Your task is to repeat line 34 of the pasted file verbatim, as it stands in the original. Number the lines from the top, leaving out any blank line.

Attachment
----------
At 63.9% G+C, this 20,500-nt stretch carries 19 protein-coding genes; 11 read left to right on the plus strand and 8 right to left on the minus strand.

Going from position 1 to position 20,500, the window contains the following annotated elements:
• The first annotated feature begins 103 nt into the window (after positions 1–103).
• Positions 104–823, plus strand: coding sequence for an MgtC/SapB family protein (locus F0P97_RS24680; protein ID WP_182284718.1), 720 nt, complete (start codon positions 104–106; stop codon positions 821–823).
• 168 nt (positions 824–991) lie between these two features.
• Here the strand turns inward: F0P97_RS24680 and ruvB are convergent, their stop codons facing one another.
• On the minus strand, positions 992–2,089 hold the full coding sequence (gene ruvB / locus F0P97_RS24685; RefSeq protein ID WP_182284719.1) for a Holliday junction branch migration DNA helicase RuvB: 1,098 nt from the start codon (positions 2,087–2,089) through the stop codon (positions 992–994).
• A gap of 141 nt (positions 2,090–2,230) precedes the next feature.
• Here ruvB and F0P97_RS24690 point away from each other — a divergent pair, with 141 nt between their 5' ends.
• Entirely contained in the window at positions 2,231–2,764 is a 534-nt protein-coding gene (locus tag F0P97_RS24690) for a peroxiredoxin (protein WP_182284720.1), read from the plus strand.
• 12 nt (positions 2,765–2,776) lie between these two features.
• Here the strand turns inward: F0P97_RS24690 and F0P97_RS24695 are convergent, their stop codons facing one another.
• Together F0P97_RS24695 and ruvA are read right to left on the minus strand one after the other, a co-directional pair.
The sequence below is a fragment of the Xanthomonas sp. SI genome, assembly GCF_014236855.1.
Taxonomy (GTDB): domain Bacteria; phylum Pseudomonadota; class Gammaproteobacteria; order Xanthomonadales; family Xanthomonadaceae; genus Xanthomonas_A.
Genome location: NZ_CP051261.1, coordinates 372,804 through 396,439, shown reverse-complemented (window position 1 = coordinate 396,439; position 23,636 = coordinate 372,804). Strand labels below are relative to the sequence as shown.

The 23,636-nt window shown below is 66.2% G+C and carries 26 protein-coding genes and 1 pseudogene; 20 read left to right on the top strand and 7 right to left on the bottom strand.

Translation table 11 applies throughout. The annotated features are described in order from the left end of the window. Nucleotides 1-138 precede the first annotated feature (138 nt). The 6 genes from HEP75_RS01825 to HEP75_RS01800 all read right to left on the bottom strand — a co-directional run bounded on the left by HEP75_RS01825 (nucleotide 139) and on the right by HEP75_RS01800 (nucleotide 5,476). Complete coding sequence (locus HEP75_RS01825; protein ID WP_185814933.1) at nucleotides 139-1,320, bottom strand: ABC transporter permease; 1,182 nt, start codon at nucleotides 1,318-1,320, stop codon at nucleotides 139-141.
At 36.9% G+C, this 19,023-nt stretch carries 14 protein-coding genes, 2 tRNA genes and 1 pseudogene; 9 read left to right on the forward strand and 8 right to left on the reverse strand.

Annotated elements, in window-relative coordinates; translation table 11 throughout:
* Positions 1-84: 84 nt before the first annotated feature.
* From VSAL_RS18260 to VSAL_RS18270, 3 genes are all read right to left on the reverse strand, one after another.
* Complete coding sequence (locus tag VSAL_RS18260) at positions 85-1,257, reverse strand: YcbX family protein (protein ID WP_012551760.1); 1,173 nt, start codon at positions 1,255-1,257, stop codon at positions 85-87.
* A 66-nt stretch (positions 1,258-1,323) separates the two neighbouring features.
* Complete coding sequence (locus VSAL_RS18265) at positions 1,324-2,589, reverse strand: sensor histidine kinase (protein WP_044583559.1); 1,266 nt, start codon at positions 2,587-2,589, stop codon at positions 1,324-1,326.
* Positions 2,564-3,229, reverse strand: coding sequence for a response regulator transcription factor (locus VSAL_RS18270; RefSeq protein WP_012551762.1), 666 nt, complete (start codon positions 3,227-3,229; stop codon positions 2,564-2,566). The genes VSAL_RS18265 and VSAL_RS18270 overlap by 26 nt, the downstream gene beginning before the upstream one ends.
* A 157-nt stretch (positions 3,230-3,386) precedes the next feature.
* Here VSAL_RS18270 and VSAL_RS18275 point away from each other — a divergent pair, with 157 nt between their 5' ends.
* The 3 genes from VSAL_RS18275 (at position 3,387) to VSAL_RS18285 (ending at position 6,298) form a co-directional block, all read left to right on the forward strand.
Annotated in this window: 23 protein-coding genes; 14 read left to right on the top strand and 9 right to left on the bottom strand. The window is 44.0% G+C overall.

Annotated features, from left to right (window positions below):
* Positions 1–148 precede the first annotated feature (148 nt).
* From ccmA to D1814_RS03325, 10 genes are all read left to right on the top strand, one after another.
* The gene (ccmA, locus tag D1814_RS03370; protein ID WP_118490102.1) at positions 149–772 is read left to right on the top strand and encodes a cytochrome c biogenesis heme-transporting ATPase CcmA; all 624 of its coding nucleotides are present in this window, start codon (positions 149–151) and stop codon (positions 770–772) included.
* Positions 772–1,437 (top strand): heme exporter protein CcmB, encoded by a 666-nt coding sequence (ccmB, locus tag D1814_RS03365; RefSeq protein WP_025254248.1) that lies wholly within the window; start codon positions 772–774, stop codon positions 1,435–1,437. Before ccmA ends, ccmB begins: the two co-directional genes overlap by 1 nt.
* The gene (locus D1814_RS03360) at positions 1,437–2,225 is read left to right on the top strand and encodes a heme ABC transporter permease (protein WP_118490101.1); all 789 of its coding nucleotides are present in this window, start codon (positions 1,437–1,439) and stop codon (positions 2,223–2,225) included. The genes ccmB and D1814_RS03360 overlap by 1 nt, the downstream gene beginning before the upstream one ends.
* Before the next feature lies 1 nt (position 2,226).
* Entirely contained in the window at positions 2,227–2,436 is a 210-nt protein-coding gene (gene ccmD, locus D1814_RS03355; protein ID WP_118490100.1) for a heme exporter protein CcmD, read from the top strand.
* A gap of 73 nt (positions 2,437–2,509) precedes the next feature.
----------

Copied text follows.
* The gene (ccmA, locus tag D1814_RS03370; protein ID WP_118490102.1) at positions 149–772 is read left to right on the top strand and encodes a cytochrome c biogenesis heme-transporting ATPase CcmA; all 624 of its coding nucleotides are present in this window, start codon (positions 149–151) and stop codon (positions 770–772) included.